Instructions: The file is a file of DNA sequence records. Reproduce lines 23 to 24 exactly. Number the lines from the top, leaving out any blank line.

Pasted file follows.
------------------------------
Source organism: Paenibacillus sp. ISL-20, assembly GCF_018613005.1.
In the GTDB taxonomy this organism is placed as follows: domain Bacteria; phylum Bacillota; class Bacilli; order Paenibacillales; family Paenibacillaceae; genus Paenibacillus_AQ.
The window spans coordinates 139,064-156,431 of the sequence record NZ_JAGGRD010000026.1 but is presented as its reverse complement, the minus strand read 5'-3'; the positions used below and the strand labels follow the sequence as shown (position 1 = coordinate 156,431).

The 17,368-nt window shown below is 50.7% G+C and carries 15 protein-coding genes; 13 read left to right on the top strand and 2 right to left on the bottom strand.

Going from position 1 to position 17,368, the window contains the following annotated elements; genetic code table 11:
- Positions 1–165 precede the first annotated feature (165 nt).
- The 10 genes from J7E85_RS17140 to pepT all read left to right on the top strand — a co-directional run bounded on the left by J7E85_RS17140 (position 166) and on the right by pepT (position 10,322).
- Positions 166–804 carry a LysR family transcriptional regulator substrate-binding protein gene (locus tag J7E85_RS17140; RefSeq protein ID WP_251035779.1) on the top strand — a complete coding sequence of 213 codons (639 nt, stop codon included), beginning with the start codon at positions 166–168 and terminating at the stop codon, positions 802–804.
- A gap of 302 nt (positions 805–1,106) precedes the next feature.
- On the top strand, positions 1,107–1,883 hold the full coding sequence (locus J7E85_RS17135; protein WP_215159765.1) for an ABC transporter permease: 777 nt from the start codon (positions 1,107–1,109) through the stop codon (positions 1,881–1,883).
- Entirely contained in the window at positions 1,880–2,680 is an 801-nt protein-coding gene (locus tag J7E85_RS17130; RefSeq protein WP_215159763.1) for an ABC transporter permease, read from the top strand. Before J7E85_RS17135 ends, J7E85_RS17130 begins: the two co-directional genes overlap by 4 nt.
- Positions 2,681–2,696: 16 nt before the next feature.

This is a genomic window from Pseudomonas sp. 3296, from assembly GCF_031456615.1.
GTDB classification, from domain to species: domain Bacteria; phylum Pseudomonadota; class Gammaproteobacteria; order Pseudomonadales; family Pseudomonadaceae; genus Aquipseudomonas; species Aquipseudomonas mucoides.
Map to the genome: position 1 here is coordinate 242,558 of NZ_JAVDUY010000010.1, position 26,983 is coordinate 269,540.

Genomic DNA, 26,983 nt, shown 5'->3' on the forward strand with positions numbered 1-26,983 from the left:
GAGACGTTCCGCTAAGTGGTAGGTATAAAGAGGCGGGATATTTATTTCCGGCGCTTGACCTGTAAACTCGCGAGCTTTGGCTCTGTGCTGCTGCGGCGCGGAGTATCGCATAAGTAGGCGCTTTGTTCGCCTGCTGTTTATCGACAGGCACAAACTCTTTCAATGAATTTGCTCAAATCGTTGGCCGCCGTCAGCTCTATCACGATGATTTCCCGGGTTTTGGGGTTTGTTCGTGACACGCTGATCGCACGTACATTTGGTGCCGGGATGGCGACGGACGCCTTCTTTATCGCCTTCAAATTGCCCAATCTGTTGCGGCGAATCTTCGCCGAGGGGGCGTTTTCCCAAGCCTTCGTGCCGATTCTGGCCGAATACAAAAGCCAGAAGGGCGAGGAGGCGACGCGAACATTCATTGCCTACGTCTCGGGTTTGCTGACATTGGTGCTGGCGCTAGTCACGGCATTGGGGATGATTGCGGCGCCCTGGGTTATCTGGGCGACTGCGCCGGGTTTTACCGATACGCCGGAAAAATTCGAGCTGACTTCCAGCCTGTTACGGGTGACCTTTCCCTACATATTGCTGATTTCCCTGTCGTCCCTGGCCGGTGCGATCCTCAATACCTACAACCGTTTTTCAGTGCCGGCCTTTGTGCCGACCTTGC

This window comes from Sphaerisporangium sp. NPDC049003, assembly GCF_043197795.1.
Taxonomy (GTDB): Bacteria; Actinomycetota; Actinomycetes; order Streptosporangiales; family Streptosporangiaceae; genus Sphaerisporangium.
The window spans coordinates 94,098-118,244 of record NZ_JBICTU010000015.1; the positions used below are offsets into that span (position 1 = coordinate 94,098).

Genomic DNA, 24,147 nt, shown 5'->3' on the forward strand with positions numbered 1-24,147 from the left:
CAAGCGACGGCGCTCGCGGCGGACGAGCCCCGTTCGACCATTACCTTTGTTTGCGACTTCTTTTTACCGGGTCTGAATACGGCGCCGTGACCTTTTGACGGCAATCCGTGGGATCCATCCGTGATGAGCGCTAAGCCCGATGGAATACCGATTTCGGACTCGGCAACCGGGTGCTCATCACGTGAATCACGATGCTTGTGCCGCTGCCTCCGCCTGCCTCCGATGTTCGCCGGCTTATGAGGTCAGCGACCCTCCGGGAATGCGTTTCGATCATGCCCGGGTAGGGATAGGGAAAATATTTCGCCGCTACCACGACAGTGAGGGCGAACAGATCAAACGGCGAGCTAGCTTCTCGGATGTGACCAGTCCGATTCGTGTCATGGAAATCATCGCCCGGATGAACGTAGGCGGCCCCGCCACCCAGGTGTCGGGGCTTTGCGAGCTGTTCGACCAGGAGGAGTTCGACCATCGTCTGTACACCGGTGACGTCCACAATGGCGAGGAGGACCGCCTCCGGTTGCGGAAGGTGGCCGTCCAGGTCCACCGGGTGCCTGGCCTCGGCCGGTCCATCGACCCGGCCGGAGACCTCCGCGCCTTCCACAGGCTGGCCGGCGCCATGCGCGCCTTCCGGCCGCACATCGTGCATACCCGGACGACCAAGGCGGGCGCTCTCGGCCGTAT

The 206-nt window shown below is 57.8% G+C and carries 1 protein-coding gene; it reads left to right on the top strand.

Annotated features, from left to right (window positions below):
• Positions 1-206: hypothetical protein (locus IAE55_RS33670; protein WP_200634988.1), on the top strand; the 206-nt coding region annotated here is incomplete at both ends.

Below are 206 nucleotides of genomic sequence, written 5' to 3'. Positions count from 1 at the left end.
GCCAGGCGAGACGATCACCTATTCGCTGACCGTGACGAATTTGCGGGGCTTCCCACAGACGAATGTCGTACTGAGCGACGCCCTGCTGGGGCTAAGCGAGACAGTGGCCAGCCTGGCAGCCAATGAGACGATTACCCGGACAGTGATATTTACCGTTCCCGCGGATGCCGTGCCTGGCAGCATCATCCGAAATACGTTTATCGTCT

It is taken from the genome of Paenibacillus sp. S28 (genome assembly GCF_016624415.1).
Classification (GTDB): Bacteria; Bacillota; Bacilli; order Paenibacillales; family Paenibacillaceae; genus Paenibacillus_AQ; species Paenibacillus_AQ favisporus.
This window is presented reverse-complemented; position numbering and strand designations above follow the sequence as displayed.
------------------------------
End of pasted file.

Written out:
The 206-nt window shown below is 57.8% G+C and carries 1 protein-coding gene; it reads left to right on the top strand.

Annotated features, from left to right (window positions below):